in this modern medium include Ramler, Pandar and Contempora. Some
of the Ramler designs, such as the ‘corded magazine holder’ and the
‘standard lamp’, along with the corded chair and metal picture frame by
Contempora, are often mistaken for designs by Clement Meadmore.

Pandarfler_peoples chair
Panda (1956) and Fler (1956) advertisments

Steel rod furniture enjoyed a great deal of popularity in the 1950’s.
Companies keen to jump onto the design trend took inspiration from
overseas and each other. The ‘Calypso’ suite (1956) by Pandar (see above)
shares similarities with the ‘Peoples Chair’ (1956) designed and manufactured
by Fler, Melbourne. It was not uncommon for the home enthusiast to purchase
steel rod and weld his own D.I.Y modernist furniture in the back shed.

The award for the most unusual design would have to go to Gerard Doube for
his incredibly modern ‘Airframe’ lounge chair with air cushion. The strength of steel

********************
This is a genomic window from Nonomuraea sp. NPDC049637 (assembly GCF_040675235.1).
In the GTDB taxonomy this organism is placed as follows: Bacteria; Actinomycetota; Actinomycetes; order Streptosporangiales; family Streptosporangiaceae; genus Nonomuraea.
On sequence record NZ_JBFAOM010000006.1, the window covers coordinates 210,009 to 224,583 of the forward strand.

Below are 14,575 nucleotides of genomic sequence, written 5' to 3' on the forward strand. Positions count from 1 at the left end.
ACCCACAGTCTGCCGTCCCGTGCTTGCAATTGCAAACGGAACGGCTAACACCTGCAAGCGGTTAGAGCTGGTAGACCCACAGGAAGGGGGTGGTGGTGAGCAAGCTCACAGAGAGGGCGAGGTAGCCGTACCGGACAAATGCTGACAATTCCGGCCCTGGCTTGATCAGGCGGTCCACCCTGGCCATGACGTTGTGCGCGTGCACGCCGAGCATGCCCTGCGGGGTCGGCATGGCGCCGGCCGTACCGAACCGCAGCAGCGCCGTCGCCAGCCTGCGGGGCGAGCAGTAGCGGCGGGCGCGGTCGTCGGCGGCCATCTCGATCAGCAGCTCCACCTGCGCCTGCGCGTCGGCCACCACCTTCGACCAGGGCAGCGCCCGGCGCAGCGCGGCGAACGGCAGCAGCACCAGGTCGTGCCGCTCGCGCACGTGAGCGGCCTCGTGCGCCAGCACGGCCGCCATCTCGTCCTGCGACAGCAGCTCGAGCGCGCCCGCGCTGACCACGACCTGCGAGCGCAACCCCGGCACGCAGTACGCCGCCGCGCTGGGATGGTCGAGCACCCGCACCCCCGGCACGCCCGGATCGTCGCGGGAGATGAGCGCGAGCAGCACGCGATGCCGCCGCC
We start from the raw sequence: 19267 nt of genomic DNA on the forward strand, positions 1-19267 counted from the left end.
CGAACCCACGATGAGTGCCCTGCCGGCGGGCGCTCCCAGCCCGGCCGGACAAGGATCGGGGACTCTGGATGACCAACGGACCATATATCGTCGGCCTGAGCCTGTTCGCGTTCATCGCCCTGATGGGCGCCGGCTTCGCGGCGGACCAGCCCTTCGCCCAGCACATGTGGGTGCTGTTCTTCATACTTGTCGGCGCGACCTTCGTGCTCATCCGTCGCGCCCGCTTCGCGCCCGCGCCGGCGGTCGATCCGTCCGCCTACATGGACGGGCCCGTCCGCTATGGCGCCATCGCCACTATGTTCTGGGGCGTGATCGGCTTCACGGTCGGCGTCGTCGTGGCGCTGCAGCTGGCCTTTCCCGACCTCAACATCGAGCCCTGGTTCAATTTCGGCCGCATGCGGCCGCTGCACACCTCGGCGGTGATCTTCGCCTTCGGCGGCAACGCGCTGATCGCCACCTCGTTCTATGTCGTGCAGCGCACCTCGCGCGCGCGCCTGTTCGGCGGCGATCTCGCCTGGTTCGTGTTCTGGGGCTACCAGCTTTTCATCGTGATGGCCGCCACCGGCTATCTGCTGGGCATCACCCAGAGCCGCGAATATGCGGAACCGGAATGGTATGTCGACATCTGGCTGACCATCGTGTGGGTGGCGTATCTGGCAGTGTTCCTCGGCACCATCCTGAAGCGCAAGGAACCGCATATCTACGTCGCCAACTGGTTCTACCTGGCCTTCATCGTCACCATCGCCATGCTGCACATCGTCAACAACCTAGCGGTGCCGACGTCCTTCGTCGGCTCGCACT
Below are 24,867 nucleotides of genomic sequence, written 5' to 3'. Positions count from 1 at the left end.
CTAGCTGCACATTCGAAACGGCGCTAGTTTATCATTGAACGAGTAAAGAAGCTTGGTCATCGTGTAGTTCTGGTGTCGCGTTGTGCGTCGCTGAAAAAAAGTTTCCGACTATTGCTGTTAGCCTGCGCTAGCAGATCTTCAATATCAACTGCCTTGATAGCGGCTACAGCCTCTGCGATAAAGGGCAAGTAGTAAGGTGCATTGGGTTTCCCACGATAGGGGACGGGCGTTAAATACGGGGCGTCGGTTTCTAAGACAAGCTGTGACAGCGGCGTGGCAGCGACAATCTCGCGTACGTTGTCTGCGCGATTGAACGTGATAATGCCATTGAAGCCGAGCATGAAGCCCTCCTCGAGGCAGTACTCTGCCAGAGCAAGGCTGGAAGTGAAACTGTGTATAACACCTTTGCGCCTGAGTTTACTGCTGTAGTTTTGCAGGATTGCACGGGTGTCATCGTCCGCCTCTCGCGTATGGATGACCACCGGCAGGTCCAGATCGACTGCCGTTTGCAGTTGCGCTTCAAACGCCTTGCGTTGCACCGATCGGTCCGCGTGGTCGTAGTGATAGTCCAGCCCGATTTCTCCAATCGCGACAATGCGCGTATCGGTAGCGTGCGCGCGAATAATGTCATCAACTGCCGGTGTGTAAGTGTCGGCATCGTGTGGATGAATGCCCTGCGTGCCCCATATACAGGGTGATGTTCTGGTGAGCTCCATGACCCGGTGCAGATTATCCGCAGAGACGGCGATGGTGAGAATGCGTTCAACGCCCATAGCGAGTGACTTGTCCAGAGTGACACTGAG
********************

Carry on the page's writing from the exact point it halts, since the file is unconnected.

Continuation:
juxtaposed with a whimsical lightweight cushion, what more could you want
in a chair.


The beauty of steel rod is that it can be bent to create a wide range
of interesting shapes, thus freeing designers to experiment with
new productions processes and the creation of new design forms.
The B.K.F Chair (1938), otherwise known as the ‘butterfly’ or
‘Hardoy’ chair is a perfect example of how steel can be used to create
fluid lines and a contemporary twist on the hammock. Metal can take
on a soft appearance, it can be visually light and durable, and most
importantly it can look beautiful too.

Lowen Behold: The furniture of Fred Lowen

The story of Fred (Fritz) Lowen has all the mystery and intrigue
of a finely crafted drama. Born in Germany in 1919, Fred later
fled Nazi Germany and found himself aboard the Dunera and bound
for Australia where he was placed in internment camps in Hay and Tatura.


The humble beginnings of Fred Lowen’s furniture business began with
the production of a series of hand turned wooden bowls. It would appear
that the bowls were a mild success, and this provided the encouragement